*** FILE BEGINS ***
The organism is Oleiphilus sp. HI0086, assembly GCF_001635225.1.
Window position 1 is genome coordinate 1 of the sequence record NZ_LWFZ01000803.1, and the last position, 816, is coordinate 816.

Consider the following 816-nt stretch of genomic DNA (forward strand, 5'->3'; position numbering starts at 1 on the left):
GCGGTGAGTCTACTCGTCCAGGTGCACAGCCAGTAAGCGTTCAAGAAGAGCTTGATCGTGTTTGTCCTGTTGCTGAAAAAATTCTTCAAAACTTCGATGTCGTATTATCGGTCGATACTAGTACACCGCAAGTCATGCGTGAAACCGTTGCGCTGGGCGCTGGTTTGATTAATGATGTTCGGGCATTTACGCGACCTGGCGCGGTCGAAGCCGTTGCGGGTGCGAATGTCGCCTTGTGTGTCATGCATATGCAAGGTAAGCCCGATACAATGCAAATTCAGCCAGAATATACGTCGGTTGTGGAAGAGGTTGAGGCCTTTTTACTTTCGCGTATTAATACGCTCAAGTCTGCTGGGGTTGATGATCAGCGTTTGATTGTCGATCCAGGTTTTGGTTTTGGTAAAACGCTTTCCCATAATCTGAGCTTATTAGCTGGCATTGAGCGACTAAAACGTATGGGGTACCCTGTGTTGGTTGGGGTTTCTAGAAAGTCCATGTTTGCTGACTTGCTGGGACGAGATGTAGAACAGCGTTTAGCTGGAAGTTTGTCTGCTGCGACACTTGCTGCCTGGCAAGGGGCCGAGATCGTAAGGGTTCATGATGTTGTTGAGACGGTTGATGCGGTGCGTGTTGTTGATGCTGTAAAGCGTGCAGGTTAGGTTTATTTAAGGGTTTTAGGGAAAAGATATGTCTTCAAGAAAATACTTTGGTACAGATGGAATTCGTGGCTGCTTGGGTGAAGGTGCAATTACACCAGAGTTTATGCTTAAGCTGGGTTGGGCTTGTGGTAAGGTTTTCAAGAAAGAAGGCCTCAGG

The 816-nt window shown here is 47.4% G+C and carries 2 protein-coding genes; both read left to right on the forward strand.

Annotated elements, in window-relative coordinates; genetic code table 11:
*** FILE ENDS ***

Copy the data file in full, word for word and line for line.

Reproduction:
The organism is Oleiphilus sp. HI0086, assembly GCF_001635225.1.
Window position 1 is genome coordinate 1 of the sequence record NZ_LWFZ01000803.1, and the last position, 816, is coordinate 816.

Consider the following 816-nt stretch of genomic DNA (forward strand, 5'->3'; position numbering starts at 1 on the left):
GCGGTGAGTCTACTCGTCCAGGTGCACAGCCAGTAAGCGTTCAAGAAGAGCTTGATCGTGTTTGTCCTGTTGCTGAAAAAATTCTTCAAAACTTCGATGTCGTATTATCGGTCGATACTAGTACACCGCAAGTCATGCGTGAAACCGTTGCGCTGGGCGCTGGTTTGATTAATGATGTTCGGGCATTTACGCGACCTGGCGCGGTCGAAGCCGTTGCGGGTGCGAATGTCGCCTTGTGTGTCATGCATATGCAAGGTAAGCCCGATACAATGCAAATTCAGCCAGAATATACGTCGGTTGTGGAAGAGGTTGAGGCCTTTTTACTTTCGCGTATTAATACGCTCAAGTCTGCTGGGGTTGATGATCAGCGTTTGATTGTCGATCCAGGTTTTGGTTTTGGTAAAACGCTTTCCCATAATCTGAGCTTATTAGCTGGCATTGAGCGACTAAAACGTATGGGGTACCCTGTGTTGGTTGGGGTTTCTAGAAAGTCCATGTTTGCTGACTTGCTGGGACGAGATGTAGAACAGCGTTTAGCTGGAAGTTTGTCTGCTGCGACACTTGCTGCCTGGCAAGGGGCCGAGATCGTAAGGGTTCATGATGTTGTTGAGACGGTTGATGCGGTGCGTGTTGTTGATGCTGTAAAGCGTGCAGGTTAGGTTTATTTAAGGGTTTTAGGGAAAAGATATGTCTTCAAGAAAATACTTTGGTACAGATGGAATTCGTGGCTGCTTGGGTGAAGGTGCAATTACACCAGAGTTTATGCTTAAGCTGGGTTGGGCTTGTGGTAAGGTTTTCAAGAAAGAAGGCCTCAGG

The 816-nt window shown here is 47.4% G+C and carries 2 protein-coding genes; both read left to right on the forward strand.

Annotated elements, in window-relative coordinates; genetic code table 11: